Fueled by technology, burnout is quick on its way to disintegrating societal functions. Few recognize the trouble it causes and many are unaware of the symptoms that precipitate it. After facing the punishing journey himself, David Murray was approached to tackle the topic on behalf of pastors and ministry laborers. Thus, his recent released book, Reset, deals frankly and efficiently with that topic.
The depth of God’s grace is astounding, and when rightly plumbed can is both humbling and an extension of life. Recognizing who we are and God’s provision of grace then, David Murray sets out to conquer the issue of burnout by training readers to “live out grace-paced lives by connecting God’s grace more and more to daily lives” (location 185). It is a book geared primarily towards men, and even more specifically to men in ministry and/or leadership roles. This does not mean that others will not benefit from it. Quite the contrary. However, the assessment and application are heavily geared towards that target audience (it should be noted that his wife, Shona, is writing a sequel to this book geared towards women).
The book is easy to read with 10 chapters (which he called ‘repair bays’) all beginning with the letter ‘r’ (reality check, review, reset, re-create, relax, rethink, reduce, refuel, relate, and resurrection). The first two chapters offer in-depth assessments that require deep self-examination combined with both humility and honest. Upon that assessment the next seven chapters offer insights into specific life areas that impact burnout and practical implementations to avoid and overcome burnout. Finally, chapter ten offers hope with a long list of items that are transformed and impacted by living a grace-filled life.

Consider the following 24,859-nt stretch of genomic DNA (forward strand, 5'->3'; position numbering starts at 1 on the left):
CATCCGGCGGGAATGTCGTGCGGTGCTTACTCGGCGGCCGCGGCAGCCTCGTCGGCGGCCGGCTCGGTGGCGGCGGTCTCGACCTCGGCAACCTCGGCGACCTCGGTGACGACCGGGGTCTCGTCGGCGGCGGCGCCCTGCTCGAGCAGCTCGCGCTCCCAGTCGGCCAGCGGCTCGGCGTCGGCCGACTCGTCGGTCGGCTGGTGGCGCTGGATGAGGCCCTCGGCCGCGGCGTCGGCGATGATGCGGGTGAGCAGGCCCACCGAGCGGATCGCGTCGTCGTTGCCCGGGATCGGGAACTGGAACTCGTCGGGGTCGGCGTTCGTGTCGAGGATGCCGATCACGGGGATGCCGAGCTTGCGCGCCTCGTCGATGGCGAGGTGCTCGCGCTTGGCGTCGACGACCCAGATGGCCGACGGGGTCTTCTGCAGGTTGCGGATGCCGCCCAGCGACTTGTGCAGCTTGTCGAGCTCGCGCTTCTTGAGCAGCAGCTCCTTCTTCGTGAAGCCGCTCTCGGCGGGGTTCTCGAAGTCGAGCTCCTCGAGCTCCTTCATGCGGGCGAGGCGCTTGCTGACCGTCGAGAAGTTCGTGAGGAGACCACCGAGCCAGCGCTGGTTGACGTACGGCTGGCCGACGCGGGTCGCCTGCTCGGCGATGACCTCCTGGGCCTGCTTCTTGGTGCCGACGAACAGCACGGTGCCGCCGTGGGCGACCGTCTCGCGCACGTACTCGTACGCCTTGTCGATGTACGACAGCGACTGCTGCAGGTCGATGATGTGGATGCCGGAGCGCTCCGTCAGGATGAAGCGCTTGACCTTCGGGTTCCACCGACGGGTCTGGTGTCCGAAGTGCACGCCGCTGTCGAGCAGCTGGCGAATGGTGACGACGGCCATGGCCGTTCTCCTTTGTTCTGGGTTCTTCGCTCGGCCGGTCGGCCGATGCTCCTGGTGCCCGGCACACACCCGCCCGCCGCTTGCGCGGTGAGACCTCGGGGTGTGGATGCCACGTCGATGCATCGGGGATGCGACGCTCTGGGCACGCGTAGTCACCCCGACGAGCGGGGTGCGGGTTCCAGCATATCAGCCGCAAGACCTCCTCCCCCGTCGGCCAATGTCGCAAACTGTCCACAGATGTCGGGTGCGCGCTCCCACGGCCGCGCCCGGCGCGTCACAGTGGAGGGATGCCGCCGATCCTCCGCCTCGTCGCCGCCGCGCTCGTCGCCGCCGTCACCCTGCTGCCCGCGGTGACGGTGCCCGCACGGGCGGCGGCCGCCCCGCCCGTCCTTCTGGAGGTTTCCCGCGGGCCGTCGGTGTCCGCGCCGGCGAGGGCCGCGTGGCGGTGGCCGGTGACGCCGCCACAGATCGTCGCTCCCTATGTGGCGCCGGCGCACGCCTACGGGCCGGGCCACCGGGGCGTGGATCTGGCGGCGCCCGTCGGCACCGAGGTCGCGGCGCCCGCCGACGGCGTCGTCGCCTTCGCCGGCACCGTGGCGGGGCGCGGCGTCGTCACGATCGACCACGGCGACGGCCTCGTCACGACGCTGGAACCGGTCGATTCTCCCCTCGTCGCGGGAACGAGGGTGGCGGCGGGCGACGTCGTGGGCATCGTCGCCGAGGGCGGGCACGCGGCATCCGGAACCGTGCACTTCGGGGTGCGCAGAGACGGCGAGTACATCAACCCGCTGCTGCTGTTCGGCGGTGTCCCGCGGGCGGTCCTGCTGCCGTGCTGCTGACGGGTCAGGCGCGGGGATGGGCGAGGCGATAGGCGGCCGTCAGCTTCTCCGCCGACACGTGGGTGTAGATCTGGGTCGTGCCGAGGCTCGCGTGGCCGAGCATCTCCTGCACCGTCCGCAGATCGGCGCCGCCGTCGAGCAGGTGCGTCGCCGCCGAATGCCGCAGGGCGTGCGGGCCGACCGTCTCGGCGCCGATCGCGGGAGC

One of the things to be appreciated about Murray’s writing is the humility with which he conveys his points. First, having dealt with the serious issue of burnout himself, he is able to write from a perspective of experience and compassion for the situation. However, this seems to be the character of all his writings as he seeks to guide people in their relationship with the Lord from a genuine love of God and His people.
Specifically with this new book, Reset, the author brings an intense theology into routine life features. For example, Murray deals with topics of eating, sleeping, and exercise, but he does so first by examining their theology. He sets their importance not upon man’s desires or needs, but upon God’s own instruction. Only after having done that does he go further to explain their implications for personal living. From that deep theology then comes constructive relevance.
Despite the serious topic, significant consequences, and substantial applications that are addressed in Reset, the book is easy to read. However, it is a read that requires a person to be genuine in his or her assessment of self. The book forces a self-examination and revelation that many will not want to face and yet it is a worthwhile confrontation. Even for those not dealing with burnout itself, Murray’s biblical insight into the issue is sure to aid readers in being on guard for it, protecting against it, and will most likely reveal certain areas to be reigned under control.
In the past year several books about burnout have been released. Of those, Murray’s is the best thus far because it provides action for readers. More than capitulating that a problem exists, Reset helps diagnosis a problem and then prescribes a biblical means for resolving it. Therefore, it is a book to be utilized immensely as burnout becomes a routine problem.
To purchase a copy the book, click here. David Murray also routinely writes at his own blog, Head, Heart, and Hand and for 2017 has decided to primarily (not exclusively) focus on dealing with technology and reigning in its control over our lives. He has posted some incredibly helpful content related to that topic that is worth your perusal as well.
Disclaimer: I received a copy of this book from the publisher at no cost for the purposes of review. However, in no way was I influenced by them. The review posted is a result of my own reading of the book.